Canada Just Resolved a Major Land Dispute - With a Few Bottles of Whiskey
When you think of border conflict, you might think of war — but these countries are showing a more peaceful way to solve problems. Today, Canada and Denmark reached a deal to resolve their longest-standing border conflict and it only took over 50 years and a few bottles of whisky. The dispute was over Hans Island, a tiny uninhabited Arctic island located in the Nares Strait, which is a body of water shared between Canada and Danish territory Greenland.
Both Canada and Denmark have politely made claims to the rock since the 1900s.
More recently, Canadian troops visited the island in 1984 and left a flag with a note that said “Welcome to Canada” — alongside a bottle of Canadian whisky.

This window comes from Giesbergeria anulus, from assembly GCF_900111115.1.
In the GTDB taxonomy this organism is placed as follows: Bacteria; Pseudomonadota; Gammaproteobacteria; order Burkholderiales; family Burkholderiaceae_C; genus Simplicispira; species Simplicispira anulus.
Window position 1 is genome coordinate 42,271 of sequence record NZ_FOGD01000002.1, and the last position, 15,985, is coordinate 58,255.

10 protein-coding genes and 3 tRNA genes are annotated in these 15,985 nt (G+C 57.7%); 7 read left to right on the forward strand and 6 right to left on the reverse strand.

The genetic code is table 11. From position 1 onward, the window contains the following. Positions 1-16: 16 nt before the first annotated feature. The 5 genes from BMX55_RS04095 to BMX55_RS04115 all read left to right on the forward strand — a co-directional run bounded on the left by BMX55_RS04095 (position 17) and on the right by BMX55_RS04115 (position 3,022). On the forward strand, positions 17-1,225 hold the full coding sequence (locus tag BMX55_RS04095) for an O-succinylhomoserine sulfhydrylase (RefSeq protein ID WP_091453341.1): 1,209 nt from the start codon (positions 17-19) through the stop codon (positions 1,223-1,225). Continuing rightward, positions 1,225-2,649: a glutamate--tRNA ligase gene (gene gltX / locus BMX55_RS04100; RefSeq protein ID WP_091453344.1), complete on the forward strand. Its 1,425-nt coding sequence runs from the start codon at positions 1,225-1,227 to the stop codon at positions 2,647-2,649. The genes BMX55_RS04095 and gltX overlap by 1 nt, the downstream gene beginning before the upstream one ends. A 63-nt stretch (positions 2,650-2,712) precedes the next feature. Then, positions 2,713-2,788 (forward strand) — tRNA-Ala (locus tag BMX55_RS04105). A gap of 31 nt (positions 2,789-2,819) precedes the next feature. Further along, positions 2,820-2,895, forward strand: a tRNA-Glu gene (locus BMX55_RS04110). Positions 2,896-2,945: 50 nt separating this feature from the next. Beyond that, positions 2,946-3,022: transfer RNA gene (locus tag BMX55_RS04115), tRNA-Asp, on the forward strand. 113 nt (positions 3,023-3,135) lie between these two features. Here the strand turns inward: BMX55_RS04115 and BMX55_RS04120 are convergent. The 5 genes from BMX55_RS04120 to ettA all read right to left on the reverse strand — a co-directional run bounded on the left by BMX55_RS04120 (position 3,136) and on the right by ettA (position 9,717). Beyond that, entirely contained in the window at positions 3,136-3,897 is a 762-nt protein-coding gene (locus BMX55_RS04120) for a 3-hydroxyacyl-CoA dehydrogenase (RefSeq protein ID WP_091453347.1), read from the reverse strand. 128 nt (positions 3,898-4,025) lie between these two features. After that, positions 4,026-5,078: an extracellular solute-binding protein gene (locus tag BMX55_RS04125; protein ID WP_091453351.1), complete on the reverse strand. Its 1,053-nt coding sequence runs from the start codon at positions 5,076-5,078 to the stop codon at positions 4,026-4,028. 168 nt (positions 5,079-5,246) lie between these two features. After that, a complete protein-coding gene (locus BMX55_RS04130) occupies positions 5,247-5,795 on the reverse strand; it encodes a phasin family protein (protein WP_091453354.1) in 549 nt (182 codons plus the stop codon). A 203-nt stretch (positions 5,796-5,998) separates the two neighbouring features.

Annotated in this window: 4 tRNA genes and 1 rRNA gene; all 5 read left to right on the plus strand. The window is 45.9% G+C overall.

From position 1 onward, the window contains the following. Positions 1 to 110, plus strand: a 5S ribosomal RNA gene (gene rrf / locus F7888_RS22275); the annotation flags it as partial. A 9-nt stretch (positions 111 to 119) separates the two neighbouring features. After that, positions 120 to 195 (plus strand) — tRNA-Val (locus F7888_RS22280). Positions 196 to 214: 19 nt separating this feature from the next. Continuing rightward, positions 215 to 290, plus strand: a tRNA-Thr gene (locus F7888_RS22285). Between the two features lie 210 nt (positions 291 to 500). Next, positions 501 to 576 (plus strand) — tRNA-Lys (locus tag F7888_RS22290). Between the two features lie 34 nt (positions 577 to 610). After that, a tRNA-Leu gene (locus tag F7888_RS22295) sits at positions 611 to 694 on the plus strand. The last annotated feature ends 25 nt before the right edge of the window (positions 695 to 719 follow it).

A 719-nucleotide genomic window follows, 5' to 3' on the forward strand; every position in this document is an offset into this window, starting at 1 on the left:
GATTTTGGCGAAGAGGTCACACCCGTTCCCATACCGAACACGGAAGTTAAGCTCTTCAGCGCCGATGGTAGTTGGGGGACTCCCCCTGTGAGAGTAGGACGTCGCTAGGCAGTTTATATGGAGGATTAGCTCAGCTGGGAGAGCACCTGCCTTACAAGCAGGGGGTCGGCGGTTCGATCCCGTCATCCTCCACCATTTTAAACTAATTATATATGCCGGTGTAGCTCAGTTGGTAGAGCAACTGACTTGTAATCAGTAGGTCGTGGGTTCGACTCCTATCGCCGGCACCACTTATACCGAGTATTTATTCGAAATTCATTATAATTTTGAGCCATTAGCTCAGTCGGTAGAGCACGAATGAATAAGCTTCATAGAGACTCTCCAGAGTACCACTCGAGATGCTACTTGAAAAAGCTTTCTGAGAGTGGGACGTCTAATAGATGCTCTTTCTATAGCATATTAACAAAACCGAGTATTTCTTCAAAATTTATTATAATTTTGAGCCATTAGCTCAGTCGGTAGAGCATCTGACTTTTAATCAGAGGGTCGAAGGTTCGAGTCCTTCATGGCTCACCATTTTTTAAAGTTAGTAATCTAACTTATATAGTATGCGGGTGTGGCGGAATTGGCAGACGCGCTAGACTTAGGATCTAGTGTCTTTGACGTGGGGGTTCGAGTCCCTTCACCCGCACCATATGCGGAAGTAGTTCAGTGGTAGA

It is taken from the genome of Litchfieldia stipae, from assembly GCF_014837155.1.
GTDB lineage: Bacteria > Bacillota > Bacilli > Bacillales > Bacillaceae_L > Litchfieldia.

The gift war continued and Denmark's Minister of Greenland Affairs visited the island shortly after with a Danish flag, a note saying “Welcome to Denmark” and a bottle of Danish schnapps.
The tradition continued for years, and this week, the dispute was resolved when both countries decided to take half of the island. The agreement, announced on Monday by the Canadian Minister of Northern Affairs, will divide the territory between Ellesmere Island, in Nunavut, and Greenland and mark the first time Canada and Denmark have shared a land border. No fighting — just kindness, diplomacy, and goodwill. It’s not yet known if the flag and liquor tradition will continue.